The fact that Jones' biggest looks came from Iowa State and Minnesota speaks volumes as to how much the rest of the Big Ten and country missed out on his talent. Look for him to make a difference in multiple ways for the Gophers this season.
WR: Drake Harris and Johnnie Dixon
This was one position group that the Big Ten loaded up on and got a ton of quality out of as well. Picking just two was not an easy task, but only two made it in to the 247Sports top 10 at wide receiver, and it's hard to argue with what each bring to the table.
Michigan got the more college-ready of the two receivers in the 6'4", 180-pound Drake Harris, but Ohio State may have gotten the more intriguing long-term prospect in Johnnie Dixon.
Some have compared Dixon, the 5'10, 187-pound receiver, to another former small receiver of Urban Meyer's—one Percy Harvin. The speed (reported 4.37 in the 40-yard dash) and size are certainly comparable, but then again, analysts have been looking for the next Harvin ever since he left for the NFL, and no one on Meyer's teams has been able to fulfill that role yet.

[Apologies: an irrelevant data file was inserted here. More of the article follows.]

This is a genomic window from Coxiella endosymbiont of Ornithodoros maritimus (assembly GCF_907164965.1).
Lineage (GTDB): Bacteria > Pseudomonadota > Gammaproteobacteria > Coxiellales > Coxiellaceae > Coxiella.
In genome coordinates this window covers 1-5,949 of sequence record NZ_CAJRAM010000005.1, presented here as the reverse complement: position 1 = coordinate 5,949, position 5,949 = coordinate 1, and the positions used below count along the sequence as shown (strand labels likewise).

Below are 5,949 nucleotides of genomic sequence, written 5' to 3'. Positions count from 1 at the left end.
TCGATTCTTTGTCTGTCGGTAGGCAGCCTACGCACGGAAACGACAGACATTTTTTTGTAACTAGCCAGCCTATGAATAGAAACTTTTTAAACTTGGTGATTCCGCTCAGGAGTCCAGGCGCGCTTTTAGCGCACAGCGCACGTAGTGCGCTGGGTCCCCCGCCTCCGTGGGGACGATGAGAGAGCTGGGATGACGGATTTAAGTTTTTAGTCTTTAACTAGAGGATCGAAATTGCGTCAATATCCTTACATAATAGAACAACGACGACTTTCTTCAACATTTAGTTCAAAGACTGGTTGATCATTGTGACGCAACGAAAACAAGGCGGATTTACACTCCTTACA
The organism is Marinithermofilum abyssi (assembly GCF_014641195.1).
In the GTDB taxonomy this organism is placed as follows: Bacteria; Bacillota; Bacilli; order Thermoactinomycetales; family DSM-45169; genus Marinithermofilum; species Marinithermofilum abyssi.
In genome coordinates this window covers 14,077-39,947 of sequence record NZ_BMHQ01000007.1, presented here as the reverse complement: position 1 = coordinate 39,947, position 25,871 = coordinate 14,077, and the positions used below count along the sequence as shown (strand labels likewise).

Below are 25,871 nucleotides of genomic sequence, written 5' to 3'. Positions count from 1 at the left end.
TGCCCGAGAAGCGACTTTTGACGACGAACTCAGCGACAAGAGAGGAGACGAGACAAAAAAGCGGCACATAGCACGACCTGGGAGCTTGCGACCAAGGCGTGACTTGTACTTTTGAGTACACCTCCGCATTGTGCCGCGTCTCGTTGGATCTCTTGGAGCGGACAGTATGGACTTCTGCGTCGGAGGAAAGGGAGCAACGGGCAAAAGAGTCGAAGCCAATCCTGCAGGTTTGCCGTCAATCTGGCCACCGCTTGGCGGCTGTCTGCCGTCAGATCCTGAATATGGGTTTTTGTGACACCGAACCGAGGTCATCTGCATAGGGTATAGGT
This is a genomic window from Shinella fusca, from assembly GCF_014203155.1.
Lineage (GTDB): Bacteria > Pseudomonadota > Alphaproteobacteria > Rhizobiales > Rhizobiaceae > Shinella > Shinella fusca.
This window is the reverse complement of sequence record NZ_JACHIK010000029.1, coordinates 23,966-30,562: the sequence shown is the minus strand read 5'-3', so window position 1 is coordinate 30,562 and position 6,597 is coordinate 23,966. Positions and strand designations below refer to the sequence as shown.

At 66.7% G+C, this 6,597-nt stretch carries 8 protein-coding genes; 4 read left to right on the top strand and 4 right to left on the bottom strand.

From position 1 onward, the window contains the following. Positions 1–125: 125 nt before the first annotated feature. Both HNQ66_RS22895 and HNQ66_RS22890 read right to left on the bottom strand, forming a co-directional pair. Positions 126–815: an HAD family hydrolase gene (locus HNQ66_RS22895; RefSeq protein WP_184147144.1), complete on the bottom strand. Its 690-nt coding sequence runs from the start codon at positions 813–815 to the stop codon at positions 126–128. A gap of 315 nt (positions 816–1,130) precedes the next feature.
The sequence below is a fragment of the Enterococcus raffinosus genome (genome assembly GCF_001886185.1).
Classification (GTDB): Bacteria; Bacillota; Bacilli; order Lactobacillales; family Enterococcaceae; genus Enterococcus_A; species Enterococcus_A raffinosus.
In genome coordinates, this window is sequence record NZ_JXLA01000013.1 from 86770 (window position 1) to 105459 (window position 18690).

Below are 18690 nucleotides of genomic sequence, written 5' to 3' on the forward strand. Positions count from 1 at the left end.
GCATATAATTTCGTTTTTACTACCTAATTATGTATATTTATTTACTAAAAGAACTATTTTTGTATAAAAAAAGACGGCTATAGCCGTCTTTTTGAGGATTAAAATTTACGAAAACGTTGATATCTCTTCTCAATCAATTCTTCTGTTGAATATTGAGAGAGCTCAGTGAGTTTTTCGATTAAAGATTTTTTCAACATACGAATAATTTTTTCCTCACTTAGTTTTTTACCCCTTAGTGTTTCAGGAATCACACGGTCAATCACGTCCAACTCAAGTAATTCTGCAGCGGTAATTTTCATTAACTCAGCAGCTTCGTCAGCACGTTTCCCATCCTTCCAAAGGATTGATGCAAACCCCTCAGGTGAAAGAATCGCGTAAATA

Both are early enrollees, and that could really accelerate their ability to see the field in 2014. Neither coach has shied away from playing freshmen who show they deserve it.
There are still a few questions to be answered by Harris, though, as he sat out his senior year with an injury, an injury that appears to be close to 100 percent healed.